Making homes fit for the future

I’ve recently started to renovate a house, and I’m lucky that the house is already extremely well insulated. But I still need to work out how to best ventilate it, to get fresh air in without letting the warmth out.

The answer at first, as with so many products in the energy efficiency market, seems only to be found through manufacturers. But how do I know what is best for my house and family, rather than just the product the manufacturers need to push this month? 

Here are some pointers on how to keep your home warm, with good air quality, if you are in the same predicament:

  1. Insulate. A typical home uses 65% of its total energy on heating and too much of this leaks out of our homes. It may not be visible or swanky, but insulation and draught-proofing – of walls, floor and roof – is the best investment for your comfort and bills.
  2. Ventilate. As we reduce natural, uncontrolled ventilation from draughts, we need to still make sure fresh air gets in to the house, and stale air gets out. At a minimum, this means good extraction units in kitchens and bathrooms, with trickle vents in other rooms. After much deliberation I’ve chosen a central extract system from Aereco, where the trickle vents only open and the air is extracted only when the air quality in the home requires it.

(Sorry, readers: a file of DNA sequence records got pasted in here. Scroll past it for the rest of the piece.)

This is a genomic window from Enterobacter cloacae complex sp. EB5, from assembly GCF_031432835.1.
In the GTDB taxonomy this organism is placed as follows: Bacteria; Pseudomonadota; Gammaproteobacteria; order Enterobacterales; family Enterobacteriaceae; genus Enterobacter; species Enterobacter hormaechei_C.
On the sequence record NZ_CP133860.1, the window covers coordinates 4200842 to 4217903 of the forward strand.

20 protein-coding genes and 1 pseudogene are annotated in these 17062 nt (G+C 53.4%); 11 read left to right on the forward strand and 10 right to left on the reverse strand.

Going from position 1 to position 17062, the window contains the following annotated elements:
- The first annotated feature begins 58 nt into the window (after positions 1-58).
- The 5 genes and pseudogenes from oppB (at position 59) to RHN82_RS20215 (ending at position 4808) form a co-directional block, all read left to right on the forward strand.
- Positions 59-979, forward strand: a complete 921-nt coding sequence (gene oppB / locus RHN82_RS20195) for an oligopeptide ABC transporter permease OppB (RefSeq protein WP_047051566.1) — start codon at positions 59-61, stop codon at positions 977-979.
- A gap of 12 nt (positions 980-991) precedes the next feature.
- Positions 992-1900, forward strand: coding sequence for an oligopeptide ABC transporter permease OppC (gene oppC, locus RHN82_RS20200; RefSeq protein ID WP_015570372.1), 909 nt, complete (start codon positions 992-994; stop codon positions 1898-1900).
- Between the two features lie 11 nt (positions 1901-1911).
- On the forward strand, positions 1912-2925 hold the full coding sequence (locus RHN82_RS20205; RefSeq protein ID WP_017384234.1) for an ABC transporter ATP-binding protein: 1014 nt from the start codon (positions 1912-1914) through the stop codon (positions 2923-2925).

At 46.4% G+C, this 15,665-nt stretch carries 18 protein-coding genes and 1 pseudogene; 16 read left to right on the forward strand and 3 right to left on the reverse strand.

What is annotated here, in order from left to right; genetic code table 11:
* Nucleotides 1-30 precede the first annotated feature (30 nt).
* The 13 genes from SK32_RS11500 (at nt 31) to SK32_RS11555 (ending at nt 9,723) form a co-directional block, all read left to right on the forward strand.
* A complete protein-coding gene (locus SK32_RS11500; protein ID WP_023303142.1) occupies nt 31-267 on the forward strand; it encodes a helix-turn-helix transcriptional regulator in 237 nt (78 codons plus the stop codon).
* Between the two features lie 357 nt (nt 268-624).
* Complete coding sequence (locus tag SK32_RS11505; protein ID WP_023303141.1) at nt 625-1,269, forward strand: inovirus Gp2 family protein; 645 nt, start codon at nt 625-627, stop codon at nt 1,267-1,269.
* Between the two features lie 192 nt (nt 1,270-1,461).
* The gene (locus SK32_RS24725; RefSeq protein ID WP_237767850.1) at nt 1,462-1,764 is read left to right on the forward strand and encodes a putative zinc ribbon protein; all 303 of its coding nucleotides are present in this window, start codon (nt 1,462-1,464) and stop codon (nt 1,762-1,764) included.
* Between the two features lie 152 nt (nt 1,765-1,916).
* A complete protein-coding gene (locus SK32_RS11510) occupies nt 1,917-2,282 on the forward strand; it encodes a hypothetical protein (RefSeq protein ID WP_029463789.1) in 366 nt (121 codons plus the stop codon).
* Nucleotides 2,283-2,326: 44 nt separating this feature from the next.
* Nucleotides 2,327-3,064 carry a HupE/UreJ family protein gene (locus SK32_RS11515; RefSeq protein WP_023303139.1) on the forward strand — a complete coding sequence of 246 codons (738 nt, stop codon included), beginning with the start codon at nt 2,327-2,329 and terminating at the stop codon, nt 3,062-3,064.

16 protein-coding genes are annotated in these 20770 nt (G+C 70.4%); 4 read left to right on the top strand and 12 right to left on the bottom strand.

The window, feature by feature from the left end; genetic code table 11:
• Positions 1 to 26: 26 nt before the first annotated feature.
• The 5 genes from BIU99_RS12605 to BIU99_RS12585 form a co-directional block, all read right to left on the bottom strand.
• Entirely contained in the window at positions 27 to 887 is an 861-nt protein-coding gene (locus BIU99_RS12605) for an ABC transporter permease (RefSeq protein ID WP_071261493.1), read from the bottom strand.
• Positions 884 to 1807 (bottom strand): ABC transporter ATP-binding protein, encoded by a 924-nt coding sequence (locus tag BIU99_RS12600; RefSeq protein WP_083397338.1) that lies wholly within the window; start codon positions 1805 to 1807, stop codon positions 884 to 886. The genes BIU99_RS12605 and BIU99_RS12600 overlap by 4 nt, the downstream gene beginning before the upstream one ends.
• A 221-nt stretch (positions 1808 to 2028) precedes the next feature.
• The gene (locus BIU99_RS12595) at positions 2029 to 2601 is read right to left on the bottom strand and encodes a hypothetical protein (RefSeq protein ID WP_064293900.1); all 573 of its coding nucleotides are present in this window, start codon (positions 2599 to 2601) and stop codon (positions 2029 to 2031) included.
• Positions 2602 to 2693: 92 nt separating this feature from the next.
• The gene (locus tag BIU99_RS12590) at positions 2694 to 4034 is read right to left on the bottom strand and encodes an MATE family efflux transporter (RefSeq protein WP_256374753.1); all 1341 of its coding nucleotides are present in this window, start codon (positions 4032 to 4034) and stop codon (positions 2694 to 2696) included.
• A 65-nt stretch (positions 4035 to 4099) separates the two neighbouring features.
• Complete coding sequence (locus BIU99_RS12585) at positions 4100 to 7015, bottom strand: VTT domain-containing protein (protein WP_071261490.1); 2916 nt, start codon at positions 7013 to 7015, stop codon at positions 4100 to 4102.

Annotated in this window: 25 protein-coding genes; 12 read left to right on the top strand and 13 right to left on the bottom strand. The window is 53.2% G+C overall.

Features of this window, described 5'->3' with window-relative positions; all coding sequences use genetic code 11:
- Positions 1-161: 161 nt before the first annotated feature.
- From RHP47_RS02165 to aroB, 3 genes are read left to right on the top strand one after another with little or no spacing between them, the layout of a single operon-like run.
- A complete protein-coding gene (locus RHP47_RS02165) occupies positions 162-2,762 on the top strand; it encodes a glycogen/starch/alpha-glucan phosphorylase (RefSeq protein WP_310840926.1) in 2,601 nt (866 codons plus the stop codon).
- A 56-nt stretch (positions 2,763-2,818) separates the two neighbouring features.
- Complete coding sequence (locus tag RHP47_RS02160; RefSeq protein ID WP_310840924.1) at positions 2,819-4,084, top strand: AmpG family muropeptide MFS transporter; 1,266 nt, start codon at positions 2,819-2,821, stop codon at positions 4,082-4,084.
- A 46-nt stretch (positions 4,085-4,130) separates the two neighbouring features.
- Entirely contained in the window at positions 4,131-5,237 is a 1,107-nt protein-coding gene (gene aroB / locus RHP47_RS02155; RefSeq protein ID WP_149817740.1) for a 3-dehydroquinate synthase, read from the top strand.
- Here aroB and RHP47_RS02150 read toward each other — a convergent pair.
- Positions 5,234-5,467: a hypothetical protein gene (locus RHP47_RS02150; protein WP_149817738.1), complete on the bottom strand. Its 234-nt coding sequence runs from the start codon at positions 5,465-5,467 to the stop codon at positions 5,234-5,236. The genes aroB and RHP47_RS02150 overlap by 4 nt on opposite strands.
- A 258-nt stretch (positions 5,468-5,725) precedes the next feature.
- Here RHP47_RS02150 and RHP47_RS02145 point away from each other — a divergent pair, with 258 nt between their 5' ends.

3. Take control. Once the fabric of the house is doing its bit, heating is much more responsive and new smart controls make it much easier to heat your home only when you need it.

Keeping these priorities in mind can help you navigate some of the claims by the gadgets that land daily in the market, but it still isn’t easy enough for people to find quality installers or get the whole house advice they need. The standard recommendation in this sector is to signpost people to, and get inspiration from, but if you have a local experience of energy efficiency work done well to share, please email us

This blog originally appeared as an article in Southwell Life.

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